Thank you for your kind words Deux.
When I'm on Provera, which is 10 days every three months, I have general PMS type symptoms, increased stress, anxiety, headaches etc, but they don't result in a bleed.
Thank you for the advice about magnesium, I have actually just started this over the last couple of nights, along with Melatonin and L Theanine, which are all meant to promote sleep. I'm desperate for something to work, as I'm barely getting three hours a night, and that's broken.
I think I may try the Utrogestan again, it was two years since I last tried it.
Good luck with the Provera, I hope it suits you, I'd be interested to hear how you get on with it. That's interesting what you said about the androgens.
Hello, I am interested to see this thread as I have just started long-cycle HRT also. I use Oestrodiel gel and had my first three monthly go on Provera in October. I was also wondering whether I should ask to swap to Utrogestan, just because I'd read it might be slightly safer.
I did have a bleed in October but it wasn't terrible. I had been having some bleeding whilst just on the Oestrogel anyway, so I think my own hormones might still be activating a cycle.
I have found my sleeping is terrible - I was really hoping the HRT would help with this. I found it especially bad for the two weeks I was taking the Provera. I could fall asleep OK but woke up after about an hour and that was pretty much it for the night!
I am planning to try the Provera for the next go in January and see how it goes. Would be interested to hear how you all get on too - I haven't seen much info about long-cycle experiences. Maybe we could keep each other updated.
Sorry to hear about your bereavement, Bluebell.
deux Utrogestan ought not to have any androgenic factors- it's natural micronised progesterone the same as we have ourselves.
Long cycle HRT is usually done under the guidance of a specialist OR if a GP is happy to refer you for pelvic scans every year or so. There is a higher risk of endometrial hyperplasia with it, so the uterine lining has to be monitored , ideally.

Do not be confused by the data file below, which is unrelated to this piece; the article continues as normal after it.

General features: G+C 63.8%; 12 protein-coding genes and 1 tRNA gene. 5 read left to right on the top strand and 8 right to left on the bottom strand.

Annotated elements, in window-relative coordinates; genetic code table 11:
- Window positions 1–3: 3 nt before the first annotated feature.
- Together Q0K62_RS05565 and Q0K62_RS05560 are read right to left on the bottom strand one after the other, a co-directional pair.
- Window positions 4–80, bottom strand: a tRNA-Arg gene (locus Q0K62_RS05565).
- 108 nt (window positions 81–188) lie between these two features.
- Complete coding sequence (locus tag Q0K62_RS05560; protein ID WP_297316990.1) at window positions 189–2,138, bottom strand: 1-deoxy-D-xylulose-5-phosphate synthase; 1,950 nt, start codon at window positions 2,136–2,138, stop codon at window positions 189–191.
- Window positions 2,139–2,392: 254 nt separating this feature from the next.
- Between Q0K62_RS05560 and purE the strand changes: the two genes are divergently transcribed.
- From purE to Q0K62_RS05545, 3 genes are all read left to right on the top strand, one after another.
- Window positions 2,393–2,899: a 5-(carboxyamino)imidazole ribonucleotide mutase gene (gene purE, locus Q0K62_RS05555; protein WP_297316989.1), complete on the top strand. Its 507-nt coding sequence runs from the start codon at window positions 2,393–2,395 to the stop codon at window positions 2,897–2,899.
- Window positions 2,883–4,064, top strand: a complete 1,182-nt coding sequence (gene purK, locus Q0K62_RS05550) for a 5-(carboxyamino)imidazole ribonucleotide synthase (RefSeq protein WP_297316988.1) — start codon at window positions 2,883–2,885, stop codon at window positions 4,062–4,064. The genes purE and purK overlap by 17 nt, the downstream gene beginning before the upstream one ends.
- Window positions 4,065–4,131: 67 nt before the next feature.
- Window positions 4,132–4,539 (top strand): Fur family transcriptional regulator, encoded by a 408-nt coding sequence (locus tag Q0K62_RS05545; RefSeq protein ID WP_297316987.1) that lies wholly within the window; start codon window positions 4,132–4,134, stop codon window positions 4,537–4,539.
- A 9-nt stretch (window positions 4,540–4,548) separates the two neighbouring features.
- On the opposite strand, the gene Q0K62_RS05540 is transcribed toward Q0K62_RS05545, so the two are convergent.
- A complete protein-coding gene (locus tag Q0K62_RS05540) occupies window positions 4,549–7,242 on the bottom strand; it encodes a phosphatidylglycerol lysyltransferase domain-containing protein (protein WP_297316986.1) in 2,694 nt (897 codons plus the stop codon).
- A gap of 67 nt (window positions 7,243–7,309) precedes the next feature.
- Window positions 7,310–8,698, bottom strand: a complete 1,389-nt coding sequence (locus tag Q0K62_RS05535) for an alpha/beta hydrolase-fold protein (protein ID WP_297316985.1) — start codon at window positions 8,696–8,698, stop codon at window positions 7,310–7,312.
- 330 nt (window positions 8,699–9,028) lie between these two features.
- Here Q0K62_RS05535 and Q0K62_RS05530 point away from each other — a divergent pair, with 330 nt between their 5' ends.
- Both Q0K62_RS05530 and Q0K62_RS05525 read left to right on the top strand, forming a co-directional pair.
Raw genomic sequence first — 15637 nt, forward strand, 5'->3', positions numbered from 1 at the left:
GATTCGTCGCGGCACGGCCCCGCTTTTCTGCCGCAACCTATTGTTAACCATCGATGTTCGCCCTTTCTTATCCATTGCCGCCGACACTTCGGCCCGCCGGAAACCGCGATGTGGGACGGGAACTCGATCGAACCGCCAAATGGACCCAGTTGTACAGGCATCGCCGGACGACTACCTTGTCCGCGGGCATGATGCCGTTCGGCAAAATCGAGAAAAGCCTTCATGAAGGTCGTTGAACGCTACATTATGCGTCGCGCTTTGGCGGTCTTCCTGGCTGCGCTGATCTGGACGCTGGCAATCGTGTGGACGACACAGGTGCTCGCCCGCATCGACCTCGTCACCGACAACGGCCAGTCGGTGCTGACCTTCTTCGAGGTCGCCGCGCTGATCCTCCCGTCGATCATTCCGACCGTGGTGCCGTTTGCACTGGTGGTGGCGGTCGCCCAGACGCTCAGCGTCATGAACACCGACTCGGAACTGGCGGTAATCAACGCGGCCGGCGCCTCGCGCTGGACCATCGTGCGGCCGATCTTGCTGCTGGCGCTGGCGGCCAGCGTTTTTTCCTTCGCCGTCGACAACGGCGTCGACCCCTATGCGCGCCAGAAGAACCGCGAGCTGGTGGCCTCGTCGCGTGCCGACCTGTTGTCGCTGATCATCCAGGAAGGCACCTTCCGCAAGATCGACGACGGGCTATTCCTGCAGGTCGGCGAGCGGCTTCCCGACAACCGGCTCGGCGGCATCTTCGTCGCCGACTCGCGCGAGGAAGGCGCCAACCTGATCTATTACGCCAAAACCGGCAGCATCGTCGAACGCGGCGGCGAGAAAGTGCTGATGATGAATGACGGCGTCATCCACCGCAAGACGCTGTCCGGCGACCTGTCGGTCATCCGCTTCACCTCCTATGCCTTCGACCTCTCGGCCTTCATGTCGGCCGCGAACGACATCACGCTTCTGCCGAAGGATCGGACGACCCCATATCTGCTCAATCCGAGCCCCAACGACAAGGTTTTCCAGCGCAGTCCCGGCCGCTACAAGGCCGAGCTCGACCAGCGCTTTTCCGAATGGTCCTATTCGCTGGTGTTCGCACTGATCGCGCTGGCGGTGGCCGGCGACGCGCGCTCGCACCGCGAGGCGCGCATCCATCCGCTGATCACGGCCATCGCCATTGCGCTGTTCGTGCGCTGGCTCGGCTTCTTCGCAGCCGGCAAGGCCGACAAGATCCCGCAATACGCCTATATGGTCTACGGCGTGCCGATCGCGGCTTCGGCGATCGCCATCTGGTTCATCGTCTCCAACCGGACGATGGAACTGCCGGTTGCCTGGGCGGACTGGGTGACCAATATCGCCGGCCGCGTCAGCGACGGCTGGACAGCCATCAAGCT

Personally, I'd not use any synthetic progestogens because they probably do have a higher cancer risk, which is worth thinking about if you are on HRT for some time.
Awonderful - thank you so much for your comments, they are really appreciated. I totally understand the sleep problem, I am exactly the same, I get about three (broken) hours a night and am then up at 4.00 am for the day, it's exhausting.
I think my next move is to ask my GP for a pelvic scan, I had one several years ago which showed slight thickening of my womb lining. Because I am on oestrogen and am not having proper bleeds, even with the Provera, I want to have it checked again.
It would be really good to keep in touch to compare notes, I would like to know how you get on.
I tried Utrogestan and had severe, unpleasant side effects to it, so I feel my only option is Provera.
Polly - are you able to tell me what "natural" progesterones there are? Are they usually creams which you apply on the skin?
Bluebell There are no transdermal types of progesterone (creams) that work or can be used as part of HRT. Utrogestan is micronised progesterone. It's the only one.
What happened when you tried Utrogestan? Have you tried using it as a vaginal pessary which can reduce side effects?
Polly, Utrogestan is considered to be "slightly anti-androgenic". My consultant thinks based on my experiences that for me it is quite androgenic hence a switch to Provera for the next bleed to see if that's better.
She did also suggest upping the dose of estrogen when coming to the end of the progesterone phase to reduce androgenic effects of progesterone. She's also ruled out Mirena for me too.
Bluebell, there are several different forms of progesterone. Another one is Cyclogest which can be used as a pessary or suppository. There's a section on the Menopause Matters website that lists all the progesterones available for HRT and where they're derived from.
I'm also wondering if you'd benefit from a slightly higher dose of estrogen to maybe help you sleep better. is it a tablet you're taking? Maybe taking it at night time would help? The lady I saw said that night waking at Menopause, when you wake up with a start, is caused by a drop in estrogen which triggers a surge in adrenaline that wakes you up, so estrogen at bed time can level that off.
I agree it would be good to keep updating this thread to compare notes. Date for your diary - I'm scheduled to start my next progesterone cycle on 1 December. Will report on my Provera experiences. 😀
Oh, and another thing , my own self-generated progesterone was and always has been quite androgenic for me eg spots/mild acne in the "beard" area. So no real surprise that I experienced similar on a manufactured version. I'm going to work my way through them all till I find a least-worst option.